We give police officers tremendous powers and responsibilities. They can detain us. They can even kill us if they decide we’re threatening them or someone else. We’ve decided we can trust them with these powers but only if we hold them accountable.

I can’t imagine the fear a young woman feels if an officer threatens her. Imagine if that were your wife, sister or daughter. And then imagine that it happened, she complained and the department left the officer on duty, only to see other victims suffer the same fate.

That’s what happened and — whoever’s fault it was — it’s unacceptable.

What is the department going to do to make sure it doesn’t happen again? The answer should be a major plank of any mayoral candidate’s platform.

It’s at least as important as debating police officer pay and benefits. Yet that’s too often what passes as civic discussion about public safety these days.

Now the question has become very simple: Should we offer police guaranteed retirement income, when their shifts end?

The mayor and City Councilman Kevin Faulconer persuaded their colleague, DeMaio, to keep pensions intact for new police officers as they raced to eliminate them completely for every other new employee the city hires, even firefighters. DeMaio later claimed police would soon face the same reform.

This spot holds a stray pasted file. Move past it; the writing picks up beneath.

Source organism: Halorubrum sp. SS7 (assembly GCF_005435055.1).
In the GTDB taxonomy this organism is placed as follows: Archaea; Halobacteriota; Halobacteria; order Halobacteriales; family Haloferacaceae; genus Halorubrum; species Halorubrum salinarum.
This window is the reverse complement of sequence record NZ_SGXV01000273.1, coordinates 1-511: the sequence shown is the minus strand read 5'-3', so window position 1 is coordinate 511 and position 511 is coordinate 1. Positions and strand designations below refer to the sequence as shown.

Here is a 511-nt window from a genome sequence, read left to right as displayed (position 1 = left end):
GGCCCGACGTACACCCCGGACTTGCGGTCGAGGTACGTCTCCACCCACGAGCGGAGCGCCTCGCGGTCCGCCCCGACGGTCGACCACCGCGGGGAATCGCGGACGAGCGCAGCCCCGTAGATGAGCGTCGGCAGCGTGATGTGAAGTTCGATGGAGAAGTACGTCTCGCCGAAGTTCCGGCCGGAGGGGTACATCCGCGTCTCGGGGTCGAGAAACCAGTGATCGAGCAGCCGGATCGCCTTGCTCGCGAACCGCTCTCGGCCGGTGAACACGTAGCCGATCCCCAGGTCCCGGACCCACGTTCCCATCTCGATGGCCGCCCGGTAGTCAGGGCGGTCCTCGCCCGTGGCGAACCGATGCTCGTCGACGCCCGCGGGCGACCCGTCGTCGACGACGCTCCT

Dumanis, who endorsed the plan that emerged, deployed her most passionate rhetoric at Friday’s debate in service of the police officers and their pensions.

It would be devastating and we would be left with “security guards” for police if we eliminate pensions in San Diego, Dumanis said. That might be a stretch.

But the underlying fear isn’t. Again, think of the powers and responsibilities we entrust with police. Not only can they deprive us of life and freedom if they decide it’s necessary, but when someone falls off of a building or when someone is taking their last bloody breaths, it’s often the police who arrive there first.

They are on the front lines between civilization and chaos: They regularly confront the most disgusting, unethical and violent elements of our society. This proximity to corruption and vice can lead some cops to embrace it, to collaborate with it and to become corrupt themselves.

That’s what separates societies that function from those that don’t: Are they able to keep this from happening? Do their public servants act in the public interest? Getting shook down for a bribe is a way of life for much of the world’s population. We only need look a few miles south to Tijuana to understand how important it is to be able to trust our police.